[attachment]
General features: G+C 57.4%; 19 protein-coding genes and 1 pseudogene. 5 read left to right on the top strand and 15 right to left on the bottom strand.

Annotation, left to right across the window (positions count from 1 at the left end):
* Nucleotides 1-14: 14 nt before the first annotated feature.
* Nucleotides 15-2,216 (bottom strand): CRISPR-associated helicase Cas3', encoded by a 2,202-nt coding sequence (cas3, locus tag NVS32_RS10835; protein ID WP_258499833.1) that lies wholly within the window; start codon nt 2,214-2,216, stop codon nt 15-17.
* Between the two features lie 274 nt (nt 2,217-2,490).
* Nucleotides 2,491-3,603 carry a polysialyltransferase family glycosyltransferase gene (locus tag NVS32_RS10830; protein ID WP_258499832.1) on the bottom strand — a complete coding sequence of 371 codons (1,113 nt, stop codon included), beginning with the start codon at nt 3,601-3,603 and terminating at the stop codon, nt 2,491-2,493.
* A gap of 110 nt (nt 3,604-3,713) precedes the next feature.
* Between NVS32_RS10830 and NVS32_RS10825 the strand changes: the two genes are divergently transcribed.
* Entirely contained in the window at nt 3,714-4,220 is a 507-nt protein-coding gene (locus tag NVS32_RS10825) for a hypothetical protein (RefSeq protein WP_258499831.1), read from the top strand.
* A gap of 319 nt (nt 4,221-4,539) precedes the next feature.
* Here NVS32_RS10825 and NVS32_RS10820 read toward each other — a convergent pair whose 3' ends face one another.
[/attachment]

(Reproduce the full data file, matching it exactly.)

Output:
General features: G+C 57.4%; 19 protein-coding genes and 1 pseudogene. 5 read left to right on the top strand and 15 right to left on the bottom strand.

Annotation, left to right across the window (positions count from 1 at the left end):
* Nucleotides 1-14: 14 nt before the first annotated feature.
* Nucleotides 15-2,216 (bottom strand): CRISPR-associated helicase Cas3', encoded by a 2,202-nt coding sequence (cas3, locus tag NVS32_RS10835; protein ID WP_258499833.1) that lies wholly within the window; start codon nt 2,214-2,216, stop codon nt 15-17.
* Between the two features lie 274 nt (nt 2,217-2,490).
* Nucleotides 2,491-3,603 carry a polysialyltransferase family glycosyltransferase gene (locus tag NVS32_RS10830; protein ID WP_258499832.1) on the bottom strand — a complete coding sequence of 371 codons (1,113 nt, stop codon included), beginning with the start codon at nt 3,601-3,603 and terminating at the stop codon, nt 2,491-2,493.
* A gap of 110 nt (nt 3,604-3,713) precedes the next feature.
* Between NVS32_RS10830 and NVS32_RS10825 the strand changes: the two genes are divergently transcribed.
* Entirely contained in the window at nt 3,714-4,220 is a 507-nt protein-coding gene (locus tag NVS32_RS10825) for a hypothetical protein (RefSeq protein WP_258499831.1), read from the top strand.
* A gap of 319 nt (nt 4,221-4,539) precedes the next feature.
* Here NVS32_RS10825 and NVS32_RS10820 read toward each other — a convergent pair whose 3' ends face one another.